• Underwear- Like my socks I wore 5 pairs of Underwear which would last me for 10 days!

  • Rain jacket

  • Rain pants

  • Rain gloves – When I was back into town I bought a pair of these. They were great for the wet mornings when I was deconstructing my tent so my hands stayed dry and raining mornings.

  • Shoe covers – I wish I would have brought rain boot covers to keep my feet drier while it rained.

  • Travel Umbrella- When I was in the forest the rain wasn’t a problem as my rain gear kept me pretty dry. What was a major problem was when it rained on the forest roads or walking in  towns. I ended up having to by a bulky and heavy umbrella at a convenience store. REI sells small light weight ones, that were much cheaper than those I saw in Japan.

  • Better Utensils – My plastic spoon/fork broke quickly into my trip. I would not buy plastic again.

  • Better Cooking Set – I purchased this collapsible nesting set of a kettle and a mug that was made with silicone and aluminum. By the end of the second month my set was falling apart.

  • GPS map- I didn’t want to spend the money on the Japanese map that goes shows all the convenience stores because of the high price. This was a bad mistake. It would have saved me a lot of headaches. Invest in this!

  • emergency locator transmitter

  • Extra water bottle

  • “Quick Dry Clothing” – The clothing that I had was supposedly quick dry….they never dried until I put them in the dryer. The only item of clothing that did dry quickly was the shirt that I made myself It would have been great to have clothing that actually quick dried but I didn’t despite the advertising….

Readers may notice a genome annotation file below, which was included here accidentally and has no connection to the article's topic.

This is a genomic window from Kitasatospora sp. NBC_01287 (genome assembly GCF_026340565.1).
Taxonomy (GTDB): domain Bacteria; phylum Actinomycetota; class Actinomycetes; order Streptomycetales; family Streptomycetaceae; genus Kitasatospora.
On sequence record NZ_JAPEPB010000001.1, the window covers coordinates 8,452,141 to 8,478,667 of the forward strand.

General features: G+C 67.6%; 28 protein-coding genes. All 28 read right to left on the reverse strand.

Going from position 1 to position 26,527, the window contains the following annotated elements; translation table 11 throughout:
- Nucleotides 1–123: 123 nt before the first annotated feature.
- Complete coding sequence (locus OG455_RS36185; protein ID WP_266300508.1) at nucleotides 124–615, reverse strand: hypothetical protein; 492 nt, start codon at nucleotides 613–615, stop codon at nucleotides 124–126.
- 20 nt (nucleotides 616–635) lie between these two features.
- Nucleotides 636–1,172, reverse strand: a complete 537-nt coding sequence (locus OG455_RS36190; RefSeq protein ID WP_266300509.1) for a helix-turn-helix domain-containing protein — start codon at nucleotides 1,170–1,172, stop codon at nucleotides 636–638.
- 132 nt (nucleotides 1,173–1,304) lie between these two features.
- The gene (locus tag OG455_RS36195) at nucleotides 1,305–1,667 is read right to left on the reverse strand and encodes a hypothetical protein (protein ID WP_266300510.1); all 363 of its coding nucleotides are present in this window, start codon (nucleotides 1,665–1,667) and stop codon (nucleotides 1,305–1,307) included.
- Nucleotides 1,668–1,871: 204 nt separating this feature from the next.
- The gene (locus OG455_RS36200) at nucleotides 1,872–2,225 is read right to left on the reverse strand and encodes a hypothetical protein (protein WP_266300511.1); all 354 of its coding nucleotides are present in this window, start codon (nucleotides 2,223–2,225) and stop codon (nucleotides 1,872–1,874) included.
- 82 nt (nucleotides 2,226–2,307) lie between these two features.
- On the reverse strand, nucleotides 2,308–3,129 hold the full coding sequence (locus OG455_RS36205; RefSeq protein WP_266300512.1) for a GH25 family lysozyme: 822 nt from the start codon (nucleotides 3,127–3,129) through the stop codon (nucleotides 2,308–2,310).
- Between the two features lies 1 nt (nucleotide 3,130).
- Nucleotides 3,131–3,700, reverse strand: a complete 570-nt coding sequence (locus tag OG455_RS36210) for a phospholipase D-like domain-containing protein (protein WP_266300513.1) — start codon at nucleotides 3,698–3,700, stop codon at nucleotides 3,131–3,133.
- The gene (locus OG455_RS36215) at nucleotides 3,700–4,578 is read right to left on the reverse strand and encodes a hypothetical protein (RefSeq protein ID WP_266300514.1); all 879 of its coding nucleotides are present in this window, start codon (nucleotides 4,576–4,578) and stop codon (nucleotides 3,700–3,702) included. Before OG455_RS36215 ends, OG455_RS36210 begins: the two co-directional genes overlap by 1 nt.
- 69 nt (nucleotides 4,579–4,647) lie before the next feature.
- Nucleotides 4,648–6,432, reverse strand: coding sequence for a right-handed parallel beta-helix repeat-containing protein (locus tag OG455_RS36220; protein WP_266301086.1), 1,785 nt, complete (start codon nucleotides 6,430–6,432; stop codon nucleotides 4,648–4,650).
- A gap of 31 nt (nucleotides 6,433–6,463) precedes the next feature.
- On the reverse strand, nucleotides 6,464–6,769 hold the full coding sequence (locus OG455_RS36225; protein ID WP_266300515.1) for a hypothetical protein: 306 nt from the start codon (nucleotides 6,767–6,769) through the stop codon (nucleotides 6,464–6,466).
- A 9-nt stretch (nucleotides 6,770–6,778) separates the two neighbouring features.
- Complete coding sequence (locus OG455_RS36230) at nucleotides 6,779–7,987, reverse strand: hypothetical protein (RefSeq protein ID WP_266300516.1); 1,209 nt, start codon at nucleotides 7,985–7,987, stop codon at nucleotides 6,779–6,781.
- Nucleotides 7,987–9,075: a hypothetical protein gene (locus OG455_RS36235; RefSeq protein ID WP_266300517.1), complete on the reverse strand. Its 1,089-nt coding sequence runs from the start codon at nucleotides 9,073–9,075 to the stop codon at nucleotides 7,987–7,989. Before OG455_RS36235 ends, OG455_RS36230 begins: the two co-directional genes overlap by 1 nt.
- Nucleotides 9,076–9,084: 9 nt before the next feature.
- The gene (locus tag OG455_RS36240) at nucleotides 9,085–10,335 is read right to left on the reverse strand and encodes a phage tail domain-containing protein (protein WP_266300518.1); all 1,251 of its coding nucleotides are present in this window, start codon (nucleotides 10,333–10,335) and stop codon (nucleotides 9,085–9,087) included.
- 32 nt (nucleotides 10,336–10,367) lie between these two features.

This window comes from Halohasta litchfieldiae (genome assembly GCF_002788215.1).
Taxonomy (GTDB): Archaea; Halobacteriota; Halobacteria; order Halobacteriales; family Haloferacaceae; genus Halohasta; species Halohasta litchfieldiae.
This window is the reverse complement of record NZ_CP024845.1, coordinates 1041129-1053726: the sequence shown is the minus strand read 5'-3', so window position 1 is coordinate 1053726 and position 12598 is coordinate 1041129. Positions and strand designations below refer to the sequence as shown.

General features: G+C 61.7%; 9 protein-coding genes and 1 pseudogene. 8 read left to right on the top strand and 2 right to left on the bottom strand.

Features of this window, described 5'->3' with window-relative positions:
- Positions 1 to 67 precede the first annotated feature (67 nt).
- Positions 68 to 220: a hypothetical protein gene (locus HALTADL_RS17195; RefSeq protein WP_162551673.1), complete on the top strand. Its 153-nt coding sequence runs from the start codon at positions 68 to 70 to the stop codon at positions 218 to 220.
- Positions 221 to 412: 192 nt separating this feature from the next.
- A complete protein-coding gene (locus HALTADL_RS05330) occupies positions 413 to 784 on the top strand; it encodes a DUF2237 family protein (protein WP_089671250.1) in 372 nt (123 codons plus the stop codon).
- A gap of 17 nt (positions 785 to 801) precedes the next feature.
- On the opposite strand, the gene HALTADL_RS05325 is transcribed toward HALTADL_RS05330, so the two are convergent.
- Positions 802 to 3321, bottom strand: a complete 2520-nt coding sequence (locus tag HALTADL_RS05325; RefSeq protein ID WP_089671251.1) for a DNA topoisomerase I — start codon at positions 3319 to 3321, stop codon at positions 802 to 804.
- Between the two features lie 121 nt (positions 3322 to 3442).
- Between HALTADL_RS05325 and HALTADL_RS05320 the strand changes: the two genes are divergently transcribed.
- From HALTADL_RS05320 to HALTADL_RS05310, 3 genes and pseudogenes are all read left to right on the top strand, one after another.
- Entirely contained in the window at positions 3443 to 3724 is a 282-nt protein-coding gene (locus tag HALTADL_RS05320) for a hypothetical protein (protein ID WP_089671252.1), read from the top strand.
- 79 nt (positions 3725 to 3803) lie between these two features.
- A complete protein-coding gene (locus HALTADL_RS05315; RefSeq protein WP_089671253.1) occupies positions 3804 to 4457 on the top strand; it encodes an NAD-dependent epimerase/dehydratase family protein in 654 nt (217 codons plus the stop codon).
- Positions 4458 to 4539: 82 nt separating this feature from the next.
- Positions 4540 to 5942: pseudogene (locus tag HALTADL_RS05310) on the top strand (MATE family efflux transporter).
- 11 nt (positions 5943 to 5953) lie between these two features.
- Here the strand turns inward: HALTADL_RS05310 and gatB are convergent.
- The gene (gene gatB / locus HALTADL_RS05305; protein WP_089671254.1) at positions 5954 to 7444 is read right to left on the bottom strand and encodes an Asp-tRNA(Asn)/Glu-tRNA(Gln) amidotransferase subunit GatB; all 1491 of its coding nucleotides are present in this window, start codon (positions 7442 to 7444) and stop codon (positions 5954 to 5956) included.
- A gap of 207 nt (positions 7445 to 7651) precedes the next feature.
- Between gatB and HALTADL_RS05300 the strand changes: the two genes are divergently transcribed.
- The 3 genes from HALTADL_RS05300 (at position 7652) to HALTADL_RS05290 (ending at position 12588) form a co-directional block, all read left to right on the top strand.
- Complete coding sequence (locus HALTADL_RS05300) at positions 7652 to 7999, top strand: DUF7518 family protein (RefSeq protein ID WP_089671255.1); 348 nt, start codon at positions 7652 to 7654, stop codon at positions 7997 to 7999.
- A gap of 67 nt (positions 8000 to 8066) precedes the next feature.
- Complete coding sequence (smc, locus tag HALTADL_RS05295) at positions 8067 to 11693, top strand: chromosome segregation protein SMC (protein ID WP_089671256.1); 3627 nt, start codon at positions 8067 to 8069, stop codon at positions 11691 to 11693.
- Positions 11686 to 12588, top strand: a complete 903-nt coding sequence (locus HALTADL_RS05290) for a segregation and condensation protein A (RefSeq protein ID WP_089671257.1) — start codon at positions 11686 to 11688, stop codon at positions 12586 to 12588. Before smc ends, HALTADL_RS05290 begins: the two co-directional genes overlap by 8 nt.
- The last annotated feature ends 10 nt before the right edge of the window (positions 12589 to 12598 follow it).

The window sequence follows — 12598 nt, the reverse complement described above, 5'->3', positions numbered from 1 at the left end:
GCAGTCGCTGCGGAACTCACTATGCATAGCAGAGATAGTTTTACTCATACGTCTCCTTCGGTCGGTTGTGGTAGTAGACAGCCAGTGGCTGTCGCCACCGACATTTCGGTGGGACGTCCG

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For me this was my first adventure into backpacking, and I had no gear other than two pieces of raingear. I started this hike from scratch and wanted to do it on a budget,with my gear. I had some great experiences with my gear, and  some less than stellar. Below is a review of the big ticket items that I used, and my experience with them.

REI Co-op Flash Carbon Trekking Poles

UGH!!!!!!!! That sums up my experiences with these Trekking poles. It is essential to have a pair of trekking poles on this hike. I originally bought a pair of Black Diamond women’s trekking poles, however I they didn’t fit in my original north face bag so I purchased the REI poles. I did switch to a larger pack three days before I left I kept the REI poles because I liked their good reviews, and they collapsed down to a small size. They quickly fell apart, and caused me nothing but trouble on the hike. The clasp fell apart so when I was walking the pole would give out under me. I returned these as well, so if you are getting hiking poles avoid these. My hiker friends all swear by Black Diamond, I haven’t had a chance to test my pair out but I hope to use them on my next hike!